Patients with small cartilage injuries may be treated non-surgically with a course of rehabilitation. However, patients with cartilage injuries, who develop persistent pain, swelling and loss of joint function, are candidates for surgical treatment. Surgical treatment involves cartilage repair. Cartilage has a low potential for intrinsic repair because of its poor blood supply. Therefore specialized repair techniques are employed to repair this tissue. These include:  

 

1. Bone marrow stimulation: Drilling or microfracture of the bone beneath the cartilage injury is

    performed so as to allow stem cells from the bone marrow to form new repair cartilage at the 

    site of the cartilage injury. 

2. Autologous matrix-induced chondrogenesis (AMIC) (See Figures below): In addition to drilling or

   microfracture, a tissue scaffold is placed within the cartilage defect to enhance the cartilage

   healing process.

3. Osteochondral autograft transfer (OAT): Fresh bone and cartilage from another part of the joint

    is harvested and transferred to the site of cartilage injury so as to restore its structure.

4. Allograft transplantation: Bone and cartilage tissue from a donor can be used to reconstruct

    large cartilage defects in the joint

 

At the same time, bone reshaping or osteotomy may also be performed to correct significant

abnormalities in joint alignment that may affect the cartilage healing process. Such surgery is usually

performed under general anaesthesia, using minimally invasive arthroscopic (keyhole) techniques. An overnight stay in hospital is usually required after the surgery and 4-6 weeks of crutch-assisted ambulation may be advised. The use of a continuous passive motion machine may also be beneficial.

The rehabilitation process after the surgery is generally supervised by a physiotherapist, and consists of progressive knee range of motion exercises, muscle strengthening exercises, and sport-specific drills. The whole rehabilitation process may last to 6-9 months following the procedure. The success rate of cartilage repair surgery has been reported to be about 70-90%. The complications of this procedure include knee stiffness, infection and cartilage reinjury.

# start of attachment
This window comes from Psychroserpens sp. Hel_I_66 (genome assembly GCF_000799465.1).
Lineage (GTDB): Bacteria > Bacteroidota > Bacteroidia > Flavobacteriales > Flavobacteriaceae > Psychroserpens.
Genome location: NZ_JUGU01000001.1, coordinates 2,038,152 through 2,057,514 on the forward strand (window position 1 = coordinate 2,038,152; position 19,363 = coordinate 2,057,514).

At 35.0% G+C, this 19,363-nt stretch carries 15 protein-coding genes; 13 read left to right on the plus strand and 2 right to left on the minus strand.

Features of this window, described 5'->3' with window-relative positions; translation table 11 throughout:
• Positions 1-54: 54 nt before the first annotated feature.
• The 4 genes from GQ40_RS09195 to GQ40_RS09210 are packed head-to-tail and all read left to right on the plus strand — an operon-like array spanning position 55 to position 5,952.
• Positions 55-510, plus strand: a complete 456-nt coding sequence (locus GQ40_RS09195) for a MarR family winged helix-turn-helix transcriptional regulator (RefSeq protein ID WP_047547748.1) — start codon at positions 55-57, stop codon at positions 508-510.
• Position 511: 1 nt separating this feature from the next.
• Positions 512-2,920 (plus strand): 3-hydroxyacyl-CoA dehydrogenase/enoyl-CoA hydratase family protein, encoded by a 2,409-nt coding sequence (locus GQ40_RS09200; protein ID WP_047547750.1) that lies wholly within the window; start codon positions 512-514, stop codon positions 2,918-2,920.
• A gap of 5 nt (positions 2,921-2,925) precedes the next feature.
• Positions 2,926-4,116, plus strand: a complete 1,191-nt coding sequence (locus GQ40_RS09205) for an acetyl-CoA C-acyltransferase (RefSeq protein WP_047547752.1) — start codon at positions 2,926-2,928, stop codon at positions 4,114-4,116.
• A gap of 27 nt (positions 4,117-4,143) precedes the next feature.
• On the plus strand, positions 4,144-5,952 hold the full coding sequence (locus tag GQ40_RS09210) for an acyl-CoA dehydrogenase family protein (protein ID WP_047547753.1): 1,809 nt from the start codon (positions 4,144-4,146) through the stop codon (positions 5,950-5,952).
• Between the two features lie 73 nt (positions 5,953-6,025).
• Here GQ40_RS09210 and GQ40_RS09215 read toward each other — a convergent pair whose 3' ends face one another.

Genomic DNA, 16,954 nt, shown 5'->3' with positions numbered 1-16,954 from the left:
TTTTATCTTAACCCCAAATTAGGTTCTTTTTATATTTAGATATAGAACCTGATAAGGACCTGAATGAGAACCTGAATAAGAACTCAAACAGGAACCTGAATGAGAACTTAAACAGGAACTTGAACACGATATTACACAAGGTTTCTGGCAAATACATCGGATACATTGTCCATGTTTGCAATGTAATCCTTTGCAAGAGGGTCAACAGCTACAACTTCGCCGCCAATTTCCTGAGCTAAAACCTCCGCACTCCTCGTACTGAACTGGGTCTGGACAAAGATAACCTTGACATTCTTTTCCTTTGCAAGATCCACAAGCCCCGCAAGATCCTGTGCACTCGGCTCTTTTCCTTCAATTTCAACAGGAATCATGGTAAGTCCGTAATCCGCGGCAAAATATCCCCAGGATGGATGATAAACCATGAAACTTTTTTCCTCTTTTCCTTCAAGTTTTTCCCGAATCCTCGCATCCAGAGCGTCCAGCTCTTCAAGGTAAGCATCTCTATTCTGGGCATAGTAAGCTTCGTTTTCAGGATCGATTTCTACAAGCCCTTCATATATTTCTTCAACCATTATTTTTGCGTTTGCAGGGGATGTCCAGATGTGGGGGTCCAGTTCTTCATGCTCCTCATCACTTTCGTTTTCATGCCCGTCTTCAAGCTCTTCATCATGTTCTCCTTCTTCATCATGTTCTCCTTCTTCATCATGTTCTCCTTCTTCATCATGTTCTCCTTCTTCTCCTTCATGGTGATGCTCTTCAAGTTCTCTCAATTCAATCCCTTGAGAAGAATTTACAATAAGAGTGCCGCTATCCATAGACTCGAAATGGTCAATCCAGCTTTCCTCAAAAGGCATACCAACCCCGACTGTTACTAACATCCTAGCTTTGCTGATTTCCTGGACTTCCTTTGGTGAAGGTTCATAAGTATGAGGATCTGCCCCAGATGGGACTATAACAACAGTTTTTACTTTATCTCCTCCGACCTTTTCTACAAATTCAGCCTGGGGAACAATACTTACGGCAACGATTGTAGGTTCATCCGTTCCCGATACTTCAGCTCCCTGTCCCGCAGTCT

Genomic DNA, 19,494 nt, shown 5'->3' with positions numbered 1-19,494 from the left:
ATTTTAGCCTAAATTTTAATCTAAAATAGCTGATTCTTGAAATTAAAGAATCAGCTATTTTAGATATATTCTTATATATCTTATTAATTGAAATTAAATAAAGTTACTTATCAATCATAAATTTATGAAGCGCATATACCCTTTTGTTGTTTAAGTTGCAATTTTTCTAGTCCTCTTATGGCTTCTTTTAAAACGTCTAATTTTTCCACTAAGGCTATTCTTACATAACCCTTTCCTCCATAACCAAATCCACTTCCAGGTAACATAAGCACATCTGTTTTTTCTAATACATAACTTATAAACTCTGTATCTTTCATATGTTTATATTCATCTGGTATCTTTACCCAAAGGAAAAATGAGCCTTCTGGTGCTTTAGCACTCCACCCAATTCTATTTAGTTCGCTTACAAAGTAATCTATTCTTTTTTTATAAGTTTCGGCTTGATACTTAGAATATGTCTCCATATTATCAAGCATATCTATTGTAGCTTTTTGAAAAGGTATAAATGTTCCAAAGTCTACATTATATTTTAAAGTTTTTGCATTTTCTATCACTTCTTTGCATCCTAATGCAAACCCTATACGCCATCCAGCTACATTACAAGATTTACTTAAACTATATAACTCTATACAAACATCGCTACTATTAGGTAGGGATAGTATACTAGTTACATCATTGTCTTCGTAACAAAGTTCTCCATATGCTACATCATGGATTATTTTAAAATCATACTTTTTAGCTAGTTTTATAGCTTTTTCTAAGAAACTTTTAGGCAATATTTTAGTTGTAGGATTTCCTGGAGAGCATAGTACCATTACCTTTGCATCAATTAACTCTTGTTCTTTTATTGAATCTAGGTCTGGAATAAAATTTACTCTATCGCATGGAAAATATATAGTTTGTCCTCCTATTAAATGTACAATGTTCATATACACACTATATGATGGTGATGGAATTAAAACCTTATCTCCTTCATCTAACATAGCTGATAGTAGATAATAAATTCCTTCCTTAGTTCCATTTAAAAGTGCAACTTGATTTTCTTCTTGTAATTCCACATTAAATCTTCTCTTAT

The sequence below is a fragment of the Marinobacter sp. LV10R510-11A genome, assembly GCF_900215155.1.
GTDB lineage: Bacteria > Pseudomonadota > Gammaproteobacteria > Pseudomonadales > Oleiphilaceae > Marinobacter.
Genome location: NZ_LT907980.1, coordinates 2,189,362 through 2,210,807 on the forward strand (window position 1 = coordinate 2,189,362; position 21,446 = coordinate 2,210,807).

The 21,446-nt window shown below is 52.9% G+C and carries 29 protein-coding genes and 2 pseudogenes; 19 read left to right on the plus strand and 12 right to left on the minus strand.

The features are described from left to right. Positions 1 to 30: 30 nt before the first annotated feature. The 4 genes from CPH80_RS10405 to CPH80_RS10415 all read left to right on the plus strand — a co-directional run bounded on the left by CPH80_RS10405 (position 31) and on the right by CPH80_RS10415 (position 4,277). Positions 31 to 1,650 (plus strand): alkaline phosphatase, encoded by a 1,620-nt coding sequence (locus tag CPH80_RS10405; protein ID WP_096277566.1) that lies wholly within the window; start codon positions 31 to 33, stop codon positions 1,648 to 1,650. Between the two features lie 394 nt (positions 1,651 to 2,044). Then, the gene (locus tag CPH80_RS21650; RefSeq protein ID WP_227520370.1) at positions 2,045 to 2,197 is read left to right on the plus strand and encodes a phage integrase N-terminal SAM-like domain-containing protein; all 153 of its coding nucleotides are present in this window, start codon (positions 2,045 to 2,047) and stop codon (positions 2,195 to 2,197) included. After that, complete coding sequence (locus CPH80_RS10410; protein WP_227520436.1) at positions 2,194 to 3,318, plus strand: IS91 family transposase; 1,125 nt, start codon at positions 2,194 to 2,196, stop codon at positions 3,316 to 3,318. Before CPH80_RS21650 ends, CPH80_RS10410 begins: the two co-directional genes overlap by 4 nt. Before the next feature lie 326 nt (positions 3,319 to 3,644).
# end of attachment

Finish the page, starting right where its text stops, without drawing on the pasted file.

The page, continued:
ACL Reconstruction

ACL is an acronym for the ‘anterior cruciate ligament’. It is an important ligament that is found in the centre of the knee, and it helps to maintain knee stability by preventing forward and twisting movements of the tibia (or shin bone) relative to the femur (or thigh bone). Injuries to the ACL are common. They usually occur due to twisting, non-contact injuries during sporting activities such as soccer, basketball or netball.

The risk factors for ACL injuries include female gender and familial predisposition. The diagnosis of an ACL injury is made after a thorough clinical assessment of the knee. MRI scans are done to confirm the diagnosis and to look for concomitant knee injuries, such as meniscal tears and cartilage injuries.  

Some patients with isolated tears of the ACL may be treated non-surgically with a course of rehabilitation. However, patients with symptoms of recurrent knee instability, those with concomitant repairable meniscal tears, and individuals who are keen to return to competitive pivoting sports (such as soccer, basketball or netball) are candidates for surgical treatment.

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Surgical treatment involves ACL reconstruction. This surgery is usually performed under general